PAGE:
It contained everything I had hoped for …
It mentions all the details about the network connection I am on, but it also displays a really accurate Google Map with the location of my missing portable.
How cool can things get around here ?
So police know immediately where they need to be to catch the thief and to get my stuff back.
Payback time has arrived!
Also a screenshot of what was on the laptop’s screen is taken.
Nice to see my pussycat back. This is the screen at which the thief is currently looking at.
User seen by webcam
And the user at that time in view by the webcam of the portable is nicely photographed (oops, that’s me too in my home office). As my good fortune wants, I was just adjusting my glasses … so no real positive ID here but the world ain’t perfect all the time.
Other additional info
The SSID (SQIT001) and the channel (6), and the encryption used to access the Wifi (WPA2-PSK) are all clearly mentioned.
All real nice information which would help to identity and catch the user (or thief) of your precious computer.
It is also lightweight. I did not notice any degradation in performance whatsoever on any of the machines on which I have installed Prey. It hides itself so if you are not sure that Prey is installed, you will not notice this. Thieves getting into your computer will normally not notice that Prey is installed until they see the side effects : alarms, message and if needed a total lockdown.
It’s easy configurable via a centralized control panel and therefore you can even intervene on missing equipment when it’s already gone as Prey checks in at regular intervals when an internet connection is available.
In the free version, you can monitor 3 PC’s, but you can lift this limitation if you upgrade to a Pro account.
Need for internet access
In order to have Prey work it needs an internet connection. So if your thief never goes surfing or connects to the internet, you will never see that precious computer again. Also, you need to install Prey before your computer gets missing. Afterwards you can do nothing anymore.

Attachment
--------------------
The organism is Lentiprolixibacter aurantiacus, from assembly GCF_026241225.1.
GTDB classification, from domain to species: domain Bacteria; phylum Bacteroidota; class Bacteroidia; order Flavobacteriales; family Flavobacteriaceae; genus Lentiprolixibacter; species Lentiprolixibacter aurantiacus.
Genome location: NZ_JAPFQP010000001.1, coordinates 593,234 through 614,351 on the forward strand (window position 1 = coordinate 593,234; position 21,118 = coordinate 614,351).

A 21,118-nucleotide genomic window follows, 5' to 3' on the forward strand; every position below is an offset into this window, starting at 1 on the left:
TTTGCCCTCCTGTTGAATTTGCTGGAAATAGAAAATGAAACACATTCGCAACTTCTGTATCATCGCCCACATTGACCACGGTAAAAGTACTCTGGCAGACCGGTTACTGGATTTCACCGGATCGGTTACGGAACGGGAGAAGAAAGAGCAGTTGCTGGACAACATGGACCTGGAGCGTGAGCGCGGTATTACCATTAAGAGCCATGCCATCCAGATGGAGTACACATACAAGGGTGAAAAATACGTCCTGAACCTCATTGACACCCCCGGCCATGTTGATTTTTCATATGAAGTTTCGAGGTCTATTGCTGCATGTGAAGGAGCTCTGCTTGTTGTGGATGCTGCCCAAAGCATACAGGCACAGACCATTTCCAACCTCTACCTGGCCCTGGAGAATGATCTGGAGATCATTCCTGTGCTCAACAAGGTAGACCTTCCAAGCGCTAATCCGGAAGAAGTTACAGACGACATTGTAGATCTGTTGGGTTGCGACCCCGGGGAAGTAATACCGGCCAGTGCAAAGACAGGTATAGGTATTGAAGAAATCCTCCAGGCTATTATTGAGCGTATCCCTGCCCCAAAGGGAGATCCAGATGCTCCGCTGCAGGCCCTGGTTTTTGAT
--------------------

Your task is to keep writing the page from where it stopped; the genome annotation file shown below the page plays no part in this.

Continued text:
Prey not always launched on Windows
On Mac and Linux PC’s, Prey doesn’t need that there is an active session as it is run by the root user. On Windows Prey does need an active session because that is what triggers the networking system — required for making a connection to the Control Panel.
For this reason Prey encourages users to keep a non-privileged guest account just to lure the thief in. Because even if Prey does work with no active session, if a thief cannot log in he’ll probably just turn off the PC and your chances of gathering evidence are much smaller.
Reformatting the PC
If the thief reformats the PC’s disk, then that’s also a different story.
Prey encourages you to add a BIOS password and disable booting from removable devices on your PC, so that the thief will be forced to boot into the previous installation and thus, not be able to format your hard disk easily. If you have a Mac, there’s a firmware password utility on your Mac OS installation DVD. You can find it in in Applications/Utilities on the disc.
Prey suggests setting the BIOS password to prevent the BIOS settings from being modified so thus not to disallow booting. The point is to make it hard for the thief to format the PC, so Prey’s recommendation is to disable booting from other devices other than your primary hard disk, so he’ll be forced to boot into your Prey-protected OS.
But our overall verdict is a big thumbs up !
We give Prey an 9.5/10
I will leave it on my computers and forget about it. Until perhaps one day …
More information : www.preyproject.com.
They have just released their version 0.5. We did our testing with 0.4.4, nothing real substantial has changed besides Offline actions support, which enables you to force the actions to be kept running even if the device goes offline.
You can also subscribe to their RSS feed here.
To Tomás Pollak from Prey for the answers and support during this review.